It was moving, but also odd, to hear the way Webb talks about Campbell. For those who don’t know, Campbell is still, technically, alive — but he has Alzheimer’s so advanced that none of the person he was is still there, and can no longer speak, comprehend what others are saying, or recognise his closest friends. Webb talked about Campbell in the past tense a lot of the time, and sometimes seemed to catch himself and say “is” — and sometimes didn’t. A couple of the stories touched on Campbell’s illness, but for the most part the focus was on celebrating who he was, and his musicianship (Webb considers him one of only three truly great singers of his generation, the other two being Nilsson and Jack Jones), rather than who he is now.

Webb is not only a great songwriter, but one of the great *thinkers* about songwriting. His book Tunesmith is one I recommend to anyone who wants to do any kind of creative work, as it’s simply the best nuts-and-bolts guide to songwriting in existence, and maybe the only truly useful one.

What was obvious from the book is that this is not one of those people who’s just got one natural talent but no other real ability of note — he’s clearly someone who turned a great mind to the songwriting process, and who could have been equally successful in any other field to which he’d turned his mind (and if I were to have any criticism of him as a songwriter it’s perhaps just that — he’s a craftsman, and some of his work sounds crafted rather than inspired; there’s a feeling of conscious choice rather than necessity occasionally). And so it’s fascinating just to hear him talk — and it helps that he has a wonderful speaking style, with something of Garrison Keillor’s rural charm.

But the highlight of the show was, of course, the music. Webb has never been the greatest interpreter of his own music, but he has a stronger voice now than many of his surviving contemporaries, and is a much better pianist than I’d realised. Opening with a slow ballad version of “Galveston”, ending with a long piano coda (which he followed by playing a portion of Campbell’s recording, to show the immense difference in styles), he then played an instrumental version of “Amazing Grace”, as an example of the kind of thing he’d play for his dad’s church — before playing a long, semi-improvised, set of variations on it to show what he’d been taught about arrangement and harmonising by his piano teacher.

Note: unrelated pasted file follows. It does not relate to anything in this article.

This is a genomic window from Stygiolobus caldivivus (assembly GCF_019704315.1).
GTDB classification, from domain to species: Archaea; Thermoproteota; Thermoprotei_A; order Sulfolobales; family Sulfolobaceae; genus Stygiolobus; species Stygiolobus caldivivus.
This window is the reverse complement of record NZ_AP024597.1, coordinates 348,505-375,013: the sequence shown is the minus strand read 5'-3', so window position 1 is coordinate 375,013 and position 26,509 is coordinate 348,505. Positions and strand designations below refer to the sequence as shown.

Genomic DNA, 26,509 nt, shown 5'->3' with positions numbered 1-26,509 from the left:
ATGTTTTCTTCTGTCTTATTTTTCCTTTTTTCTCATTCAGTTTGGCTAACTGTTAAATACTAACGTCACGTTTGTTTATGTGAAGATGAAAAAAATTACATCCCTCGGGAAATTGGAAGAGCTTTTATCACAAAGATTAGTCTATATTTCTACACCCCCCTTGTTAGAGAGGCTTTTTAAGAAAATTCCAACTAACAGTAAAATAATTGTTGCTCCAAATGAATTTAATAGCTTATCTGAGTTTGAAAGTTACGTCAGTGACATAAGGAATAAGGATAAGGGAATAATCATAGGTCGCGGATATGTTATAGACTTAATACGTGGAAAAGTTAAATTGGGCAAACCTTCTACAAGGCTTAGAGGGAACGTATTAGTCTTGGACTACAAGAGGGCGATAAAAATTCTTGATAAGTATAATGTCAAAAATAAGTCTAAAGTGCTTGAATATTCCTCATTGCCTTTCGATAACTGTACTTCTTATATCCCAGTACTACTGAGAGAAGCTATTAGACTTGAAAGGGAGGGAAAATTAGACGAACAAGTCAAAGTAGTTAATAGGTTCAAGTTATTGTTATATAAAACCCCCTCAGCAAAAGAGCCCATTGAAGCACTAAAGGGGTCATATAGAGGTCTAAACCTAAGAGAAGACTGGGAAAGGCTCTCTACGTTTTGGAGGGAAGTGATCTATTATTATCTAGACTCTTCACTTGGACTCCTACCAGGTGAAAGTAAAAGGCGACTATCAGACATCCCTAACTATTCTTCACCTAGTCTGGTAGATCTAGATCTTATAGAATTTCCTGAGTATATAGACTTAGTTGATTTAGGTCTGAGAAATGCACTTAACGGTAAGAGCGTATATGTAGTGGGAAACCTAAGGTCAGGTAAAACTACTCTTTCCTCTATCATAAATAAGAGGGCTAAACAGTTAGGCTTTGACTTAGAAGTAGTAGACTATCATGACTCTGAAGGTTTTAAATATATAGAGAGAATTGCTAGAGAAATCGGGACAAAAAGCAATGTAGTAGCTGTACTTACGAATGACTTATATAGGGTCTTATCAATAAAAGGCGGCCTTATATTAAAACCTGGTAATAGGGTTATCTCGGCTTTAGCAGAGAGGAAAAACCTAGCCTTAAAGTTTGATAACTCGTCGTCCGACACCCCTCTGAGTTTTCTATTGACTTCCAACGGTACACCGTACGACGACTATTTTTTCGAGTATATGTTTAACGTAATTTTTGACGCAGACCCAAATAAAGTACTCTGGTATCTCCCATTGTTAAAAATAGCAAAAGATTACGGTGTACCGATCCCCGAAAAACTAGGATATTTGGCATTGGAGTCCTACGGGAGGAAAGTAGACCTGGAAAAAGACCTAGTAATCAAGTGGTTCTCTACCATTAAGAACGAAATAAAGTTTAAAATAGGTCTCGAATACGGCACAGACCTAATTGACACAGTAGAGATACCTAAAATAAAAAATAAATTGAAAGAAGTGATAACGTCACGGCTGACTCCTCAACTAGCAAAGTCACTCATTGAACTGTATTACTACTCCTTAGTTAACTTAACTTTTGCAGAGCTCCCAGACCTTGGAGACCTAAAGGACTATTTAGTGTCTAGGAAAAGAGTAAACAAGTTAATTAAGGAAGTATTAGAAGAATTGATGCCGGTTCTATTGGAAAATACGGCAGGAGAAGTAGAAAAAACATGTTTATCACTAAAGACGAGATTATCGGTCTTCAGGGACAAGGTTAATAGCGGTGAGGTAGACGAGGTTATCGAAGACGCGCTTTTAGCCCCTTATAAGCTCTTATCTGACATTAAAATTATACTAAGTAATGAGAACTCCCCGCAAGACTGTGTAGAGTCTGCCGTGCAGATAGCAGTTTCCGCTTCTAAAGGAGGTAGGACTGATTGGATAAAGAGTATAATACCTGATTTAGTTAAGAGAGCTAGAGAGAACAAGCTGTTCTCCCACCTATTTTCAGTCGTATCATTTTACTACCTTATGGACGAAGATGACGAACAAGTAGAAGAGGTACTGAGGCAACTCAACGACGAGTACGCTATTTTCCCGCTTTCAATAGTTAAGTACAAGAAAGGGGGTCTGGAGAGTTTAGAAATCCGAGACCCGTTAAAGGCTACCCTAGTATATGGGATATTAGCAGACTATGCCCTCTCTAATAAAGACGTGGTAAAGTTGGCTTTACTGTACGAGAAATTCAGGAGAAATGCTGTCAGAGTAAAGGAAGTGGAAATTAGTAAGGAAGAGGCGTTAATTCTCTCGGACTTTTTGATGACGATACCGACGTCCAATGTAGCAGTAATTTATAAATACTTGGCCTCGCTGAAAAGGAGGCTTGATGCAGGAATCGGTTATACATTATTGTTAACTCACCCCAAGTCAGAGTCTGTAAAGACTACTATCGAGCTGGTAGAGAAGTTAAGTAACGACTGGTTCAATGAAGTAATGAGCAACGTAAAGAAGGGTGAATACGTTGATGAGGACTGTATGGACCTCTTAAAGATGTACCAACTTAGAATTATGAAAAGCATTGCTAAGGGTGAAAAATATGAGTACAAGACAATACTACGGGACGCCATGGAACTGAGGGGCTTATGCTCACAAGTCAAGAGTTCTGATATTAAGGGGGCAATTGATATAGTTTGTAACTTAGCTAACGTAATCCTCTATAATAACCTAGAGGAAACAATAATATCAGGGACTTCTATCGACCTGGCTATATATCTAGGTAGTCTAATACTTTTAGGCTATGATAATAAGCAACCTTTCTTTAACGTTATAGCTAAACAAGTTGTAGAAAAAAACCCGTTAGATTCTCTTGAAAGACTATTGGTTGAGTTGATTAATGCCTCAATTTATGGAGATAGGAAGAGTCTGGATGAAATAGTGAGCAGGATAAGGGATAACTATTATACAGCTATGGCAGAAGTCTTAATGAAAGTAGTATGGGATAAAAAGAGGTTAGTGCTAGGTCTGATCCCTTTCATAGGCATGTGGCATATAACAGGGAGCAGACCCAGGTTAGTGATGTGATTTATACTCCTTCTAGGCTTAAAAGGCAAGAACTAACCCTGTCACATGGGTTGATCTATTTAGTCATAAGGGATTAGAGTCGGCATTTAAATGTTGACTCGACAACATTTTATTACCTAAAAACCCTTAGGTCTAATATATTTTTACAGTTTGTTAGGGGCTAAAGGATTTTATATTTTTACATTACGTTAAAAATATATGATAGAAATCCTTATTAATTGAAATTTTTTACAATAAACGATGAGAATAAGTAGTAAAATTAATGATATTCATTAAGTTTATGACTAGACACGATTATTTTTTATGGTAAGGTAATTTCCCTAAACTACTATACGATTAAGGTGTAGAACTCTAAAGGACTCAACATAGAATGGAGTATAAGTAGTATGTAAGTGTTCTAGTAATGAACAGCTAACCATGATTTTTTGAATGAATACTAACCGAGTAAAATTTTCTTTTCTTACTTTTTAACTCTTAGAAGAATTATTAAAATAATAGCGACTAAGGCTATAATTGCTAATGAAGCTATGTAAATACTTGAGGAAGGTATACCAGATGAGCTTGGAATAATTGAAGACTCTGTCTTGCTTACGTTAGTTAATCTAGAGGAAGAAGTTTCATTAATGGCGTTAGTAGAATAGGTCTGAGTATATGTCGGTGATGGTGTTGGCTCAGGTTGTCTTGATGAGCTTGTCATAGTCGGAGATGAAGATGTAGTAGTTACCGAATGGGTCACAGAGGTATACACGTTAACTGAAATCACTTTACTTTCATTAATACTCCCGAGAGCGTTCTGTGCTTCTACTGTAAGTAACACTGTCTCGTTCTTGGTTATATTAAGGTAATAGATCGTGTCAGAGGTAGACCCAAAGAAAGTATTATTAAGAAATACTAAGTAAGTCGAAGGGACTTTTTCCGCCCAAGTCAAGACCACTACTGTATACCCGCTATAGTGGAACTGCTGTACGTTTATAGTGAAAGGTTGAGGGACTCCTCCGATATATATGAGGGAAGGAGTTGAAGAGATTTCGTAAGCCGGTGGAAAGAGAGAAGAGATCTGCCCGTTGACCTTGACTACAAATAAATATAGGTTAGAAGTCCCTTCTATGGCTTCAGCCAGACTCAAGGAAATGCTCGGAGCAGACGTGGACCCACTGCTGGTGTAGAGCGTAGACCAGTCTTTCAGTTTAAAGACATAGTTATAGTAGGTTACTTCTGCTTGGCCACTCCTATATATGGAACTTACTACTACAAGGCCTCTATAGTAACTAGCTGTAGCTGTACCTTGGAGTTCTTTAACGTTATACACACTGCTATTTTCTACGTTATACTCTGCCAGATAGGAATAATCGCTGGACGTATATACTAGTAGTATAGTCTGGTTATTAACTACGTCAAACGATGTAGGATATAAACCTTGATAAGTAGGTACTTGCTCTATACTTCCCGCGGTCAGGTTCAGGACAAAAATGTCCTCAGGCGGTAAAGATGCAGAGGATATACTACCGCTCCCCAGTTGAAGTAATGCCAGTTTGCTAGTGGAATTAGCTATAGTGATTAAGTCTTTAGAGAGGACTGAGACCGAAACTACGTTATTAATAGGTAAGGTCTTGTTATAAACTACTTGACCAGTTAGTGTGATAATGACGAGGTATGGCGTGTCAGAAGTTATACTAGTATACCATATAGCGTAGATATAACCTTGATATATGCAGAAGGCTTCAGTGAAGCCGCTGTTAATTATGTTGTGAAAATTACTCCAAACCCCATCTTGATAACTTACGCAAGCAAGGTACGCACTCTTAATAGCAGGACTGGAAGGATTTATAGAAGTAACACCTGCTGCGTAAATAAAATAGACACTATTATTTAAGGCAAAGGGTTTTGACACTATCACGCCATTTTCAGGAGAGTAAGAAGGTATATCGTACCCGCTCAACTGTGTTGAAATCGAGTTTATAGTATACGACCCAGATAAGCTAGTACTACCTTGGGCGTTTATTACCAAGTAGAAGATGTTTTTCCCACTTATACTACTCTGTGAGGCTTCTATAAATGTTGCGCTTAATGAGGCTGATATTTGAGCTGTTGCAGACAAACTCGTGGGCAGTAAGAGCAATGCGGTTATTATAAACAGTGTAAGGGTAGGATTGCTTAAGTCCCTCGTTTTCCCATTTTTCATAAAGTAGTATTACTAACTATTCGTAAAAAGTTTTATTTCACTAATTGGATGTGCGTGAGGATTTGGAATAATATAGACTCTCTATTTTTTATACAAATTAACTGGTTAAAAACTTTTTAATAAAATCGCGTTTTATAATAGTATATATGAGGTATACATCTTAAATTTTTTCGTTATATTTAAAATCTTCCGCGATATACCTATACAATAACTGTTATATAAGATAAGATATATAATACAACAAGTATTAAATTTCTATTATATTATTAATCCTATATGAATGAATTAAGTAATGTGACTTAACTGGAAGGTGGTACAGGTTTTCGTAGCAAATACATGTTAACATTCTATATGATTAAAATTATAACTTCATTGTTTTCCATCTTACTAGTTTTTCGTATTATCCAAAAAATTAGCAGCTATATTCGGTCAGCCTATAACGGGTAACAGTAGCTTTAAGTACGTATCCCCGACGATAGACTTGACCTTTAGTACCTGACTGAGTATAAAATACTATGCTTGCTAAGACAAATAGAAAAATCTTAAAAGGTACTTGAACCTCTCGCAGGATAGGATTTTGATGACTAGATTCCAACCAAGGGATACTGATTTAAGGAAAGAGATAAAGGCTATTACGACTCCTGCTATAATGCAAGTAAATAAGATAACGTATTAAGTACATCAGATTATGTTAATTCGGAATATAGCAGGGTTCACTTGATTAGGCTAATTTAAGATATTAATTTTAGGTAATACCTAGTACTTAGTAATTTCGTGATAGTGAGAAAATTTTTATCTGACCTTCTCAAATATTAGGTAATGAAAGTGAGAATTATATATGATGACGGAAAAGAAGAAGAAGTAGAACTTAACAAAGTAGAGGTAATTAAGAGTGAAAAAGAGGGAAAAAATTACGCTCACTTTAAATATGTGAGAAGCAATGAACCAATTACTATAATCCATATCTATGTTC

For “Honey Come Back”, Webb spoke-sang the verses and got us all to sing the choruses, and then on “By The Time I Get To Phoenix” he played to a backing track and video, creating an artificial duet with Campbell. He talked here about Campbell’s career as a session musician, and projected a list of his credits (mostly correct, a few where Campbell didn’t play on it but it’s an understandable mistake, and one that made no sense whatsoever — I don’t see how anyone could think Campbell played on anything by the Velvet Underground — but the list as a whole gave a reasonable impression of what kind of records Campbell played on.)

“Up, Up, And Away” followed, and then came “Wichita Lineman”, another duet with a video of Campbell.

“The Moon’s A Harsh Mistress” was a highlight of the show — one of Webb’s less well-known songs, but one of the best things he’s ever written (and far better than the Heinlein story from which it takes its title).

“Highwayman” came next, with a story about how Campbell had wanted to record the song, but that when he’d taken it to Capitol they’d played him “My Sharona” instead and tried to get him to do that.

Next came “Postcards From Paris”, which was the last Webb song Campbell ever recorded, as a bonus track for his final album.

The show proper ended with “Macarthur Park”, performed mostly solo by Webb, but segueing into footage of Campbell playing it on TV, playing one of the most astonishing guitar solos I’ve ever seen.

After a standing ovation, Webb performed “Time Flies”, one of his most beautiful ballads (from a musical he co-wrote with Ray Bradbury — one thing I’ve always noted about Webb is how much of a fan of literary science fiction he actually is, and how much of that comes across in odd places in his songs). That one is not associated with Campbell normally, but Webb talked about Rosemary Clooney’s performance of it, and how she had performed it when she guested on ER, playing an Alzheimer’s patient who couldn’t remember anything except songs. Apparently the last thing to go in Campbell’s own mind was the music, and he could remember songs long after he’d forgotten everything else.